Arsenic exposure determinants on toddlers in Arica, Chile Open Access

Hitschfeld Bushell, Maureen (2016)

Permanent URL:


Inorganic arsenic and arsenic compounds are considered class 1 chronic non-threshold carcinogenic to humans. Long-term oral exposure to arsenic is associated with several multi-systemic health conditions. Furthermore, in utero and early-life exposures to arsenic have been linked to increased risks for several types of cancer and other diseases during adulthood. Understanding sources of early exposure is crucial to prevent detrimental health effects. Our goal was to determine whether breast milk protects toddlers from arsenic exposure and whether formula, rice consumption, drinking tap water or other dietary and environmental factors contribute to arsenic exposure in toddlers in Arica, Chile. For this secondary analysis study, we used data from a subgroup of 192 subjects from a recently completed cohort study to examine the relationship between determinants in the last 48 hours followed by urinary arsenic speciated concentration. Multivariate models were developed for each arsenic specie: arsenobetaine (AsB), arsenite (AsIII), arsenate (AsV), dimethylarsinic (DMA), monomethylarsonic (MMA) and total arsenic (excluding AsB). Our study suggests that drinking 6 or more breast milk portions protects toddlers from arsenic exposure in this population. Further, our study confirms formula, rice consumption and drinking tap water as potential source of arsenic exposure in this population and hints to other dietary and environmental modulators.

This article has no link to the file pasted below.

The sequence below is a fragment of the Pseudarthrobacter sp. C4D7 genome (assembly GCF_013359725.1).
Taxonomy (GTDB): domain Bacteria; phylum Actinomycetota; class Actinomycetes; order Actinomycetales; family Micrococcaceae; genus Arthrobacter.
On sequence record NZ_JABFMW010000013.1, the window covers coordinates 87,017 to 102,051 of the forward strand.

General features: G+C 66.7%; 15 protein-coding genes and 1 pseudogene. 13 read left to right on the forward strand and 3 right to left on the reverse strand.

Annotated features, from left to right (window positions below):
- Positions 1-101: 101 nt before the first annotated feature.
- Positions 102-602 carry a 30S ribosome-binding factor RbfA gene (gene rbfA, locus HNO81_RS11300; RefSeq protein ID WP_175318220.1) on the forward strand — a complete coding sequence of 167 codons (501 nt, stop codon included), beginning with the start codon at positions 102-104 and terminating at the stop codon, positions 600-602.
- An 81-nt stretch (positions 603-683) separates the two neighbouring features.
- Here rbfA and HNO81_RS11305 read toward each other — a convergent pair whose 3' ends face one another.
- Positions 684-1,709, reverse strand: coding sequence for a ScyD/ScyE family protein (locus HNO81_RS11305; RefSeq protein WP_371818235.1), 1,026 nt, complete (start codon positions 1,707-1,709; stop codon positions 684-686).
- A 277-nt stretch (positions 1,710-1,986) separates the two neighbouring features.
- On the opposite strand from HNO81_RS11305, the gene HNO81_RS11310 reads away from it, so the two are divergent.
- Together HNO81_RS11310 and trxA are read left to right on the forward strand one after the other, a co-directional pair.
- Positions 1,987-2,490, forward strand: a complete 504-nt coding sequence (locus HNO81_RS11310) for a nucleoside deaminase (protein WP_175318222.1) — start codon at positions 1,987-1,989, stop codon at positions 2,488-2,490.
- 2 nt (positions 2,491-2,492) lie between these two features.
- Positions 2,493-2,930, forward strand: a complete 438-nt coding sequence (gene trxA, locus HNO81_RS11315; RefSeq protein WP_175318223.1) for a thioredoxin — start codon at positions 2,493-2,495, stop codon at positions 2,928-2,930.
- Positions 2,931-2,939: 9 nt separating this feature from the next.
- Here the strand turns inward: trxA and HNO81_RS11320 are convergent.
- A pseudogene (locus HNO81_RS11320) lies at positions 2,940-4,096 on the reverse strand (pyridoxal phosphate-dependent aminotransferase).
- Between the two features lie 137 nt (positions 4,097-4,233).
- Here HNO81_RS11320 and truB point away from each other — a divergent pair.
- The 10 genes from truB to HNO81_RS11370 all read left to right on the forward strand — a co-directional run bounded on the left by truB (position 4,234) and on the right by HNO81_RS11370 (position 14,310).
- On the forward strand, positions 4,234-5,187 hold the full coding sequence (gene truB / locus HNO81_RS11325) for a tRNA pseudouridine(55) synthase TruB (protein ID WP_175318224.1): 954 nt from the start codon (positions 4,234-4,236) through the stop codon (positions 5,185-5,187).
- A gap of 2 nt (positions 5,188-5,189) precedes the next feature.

Table of Contents

Introduction 1

Methods 7

Study sample 7

Study procedures and data collection 8

Analytical methods 8

Ethical considerations 9

Statistical analysis 9

Results 12

Study participants' characteristics 12

Log-transformed arsenic species concentrations correlation 13

Toddler urinary arsenic metabolites concentration according to significant characteristics 13

Toddlers urinary arsenic metabolites concentration modelling 15

Mothers urinary arsenic metabolites concentration modelling 17

Discussion 19

Toddlers' and mothers' analyses key results 19

Strenghts and limitations 25

References 28

Tables 35

Appendix A 47

About this Master's Thesis

Rights statement
  • Permission granted by the author to include this thesis or dissertation in this repository. All rights reserved by the author. Please contact the author for information regarding the reproduction and use of this thesis or dissertation.
  • English
Research Field
Committee Chair / Thesis Advisor
Committee Members
Partnering Agencies
Last modified

Primary PDF

Supplemental Files